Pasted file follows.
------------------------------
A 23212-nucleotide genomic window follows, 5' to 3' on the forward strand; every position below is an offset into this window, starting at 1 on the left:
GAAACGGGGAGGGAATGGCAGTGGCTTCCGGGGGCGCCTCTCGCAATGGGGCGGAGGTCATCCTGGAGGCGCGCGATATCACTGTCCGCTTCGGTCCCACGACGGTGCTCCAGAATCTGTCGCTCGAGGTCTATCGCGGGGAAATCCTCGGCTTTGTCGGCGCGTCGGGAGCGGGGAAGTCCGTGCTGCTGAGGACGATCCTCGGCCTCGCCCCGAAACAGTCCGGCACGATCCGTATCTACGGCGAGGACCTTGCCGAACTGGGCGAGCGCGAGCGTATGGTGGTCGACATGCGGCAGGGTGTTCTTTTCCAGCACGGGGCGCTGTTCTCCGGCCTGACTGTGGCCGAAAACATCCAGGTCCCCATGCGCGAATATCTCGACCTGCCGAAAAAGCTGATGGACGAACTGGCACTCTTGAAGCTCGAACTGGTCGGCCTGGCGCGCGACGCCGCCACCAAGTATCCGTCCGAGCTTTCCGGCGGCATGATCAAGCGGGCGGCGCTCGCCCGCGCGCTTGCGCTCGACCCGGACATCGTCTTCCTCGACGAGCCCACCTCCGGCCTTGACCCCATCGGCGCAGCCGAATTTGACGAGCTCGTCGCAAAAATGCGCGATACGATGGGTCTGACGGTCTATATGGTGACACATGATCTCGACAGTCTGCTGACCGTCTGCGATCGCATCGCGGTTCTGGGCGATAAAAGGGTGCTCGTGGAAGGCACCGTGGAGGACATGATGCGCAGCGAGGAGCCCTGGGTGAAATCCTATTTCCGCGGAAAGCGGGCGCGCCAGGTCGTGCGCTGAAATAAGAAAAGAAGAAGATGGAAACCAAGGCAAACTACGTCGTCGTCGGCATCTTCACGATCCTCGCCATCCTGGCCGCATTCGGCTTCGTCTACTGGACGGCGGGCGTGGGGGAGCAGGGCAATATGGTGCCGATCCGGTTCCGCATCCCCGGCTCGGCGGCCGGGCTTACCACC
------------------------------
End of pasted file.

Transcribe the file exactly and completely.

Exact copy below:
A 23212-nucleotide genomic window follows, 5' to 3' on the forward strand; every position below is an offset into this window, starting at 1 on the left:
GAAACGGGGAGGGAATGGCAGTGGCTTCCGGGGGCGCCTCTCGCAATGGGGCGGAGGTCATCCTGGAGGCGCGCGATATCACTGTCCGCTTCGGTCCCACGACGGTGCTCCAGAATCTGTCGCTCGAGGTCTATCGCGGGGAAATCCTCGGCTTTGTCGGCGCGTCGGGAGCGGGGAAGTCCGTGCTGCTGAGGACGATCCTCGGCCTCGCCCCGAAACAGTCCGGCACGATCCGTATCTACGGCGAGGACCTTGCCGAACTGGGCGAGCGCGAGCGTATGGTGGTCGACATGCGGCAGGGTGTTCTTTTCCAGCACGGGGCGCTGTTCTCCGGCCTGACTGTGGCCGAAAACATCCAGGTCCCCATGCGCGAATATCTCGACCTGCCGAAAAAGCTGATGGACGAACTGGCACTCTTGAAGCTCGAACTGGTCGGCCTGGCGCGCGACGCCGCCACCAAGTATCCGTCCGAGCTTTCCGGCGGCATGATCAAGCGGGCGGCGCTCGCCCGCGCGCTTGCGCTCGACCCGGACATCGTCTTCCTCGACGAGCCCACCTCCGGCCTTGACCCCATCGGCGCAGCCGAATTTGACGAGCTCGTCGCAAAAATGCGCGATACGATGGGTCTGACGGTCTATATGGTGACACATGATCTCGACAGTCTGCTGACCGTCTGCGATCGCATCGCGGTTCTGGGCGATAAAAGGGTGCTCGTGGAAGGCACCGTGGAGGACATGATGCGCAGCGAGGAGCCCTGGGTGAAATCCTATTTCCGCGGAAAGCGGGCGCGCCAGGTCGTGCGCTGAAATAAGAAAAGAAGAAGATGGAAACCAAGGCAAACTACGTCGTCGTCGGCATCTTCACGATCCTCGCCATCCTGGCCGCATTCGGCTTCGTCTACTGGACGGCGGGCGTGGGGGAGCAGGGCAATATGGTGCCGATCCGGTTCCGCATCCCCGGCTCGGCGGCCGGGCTTACCACC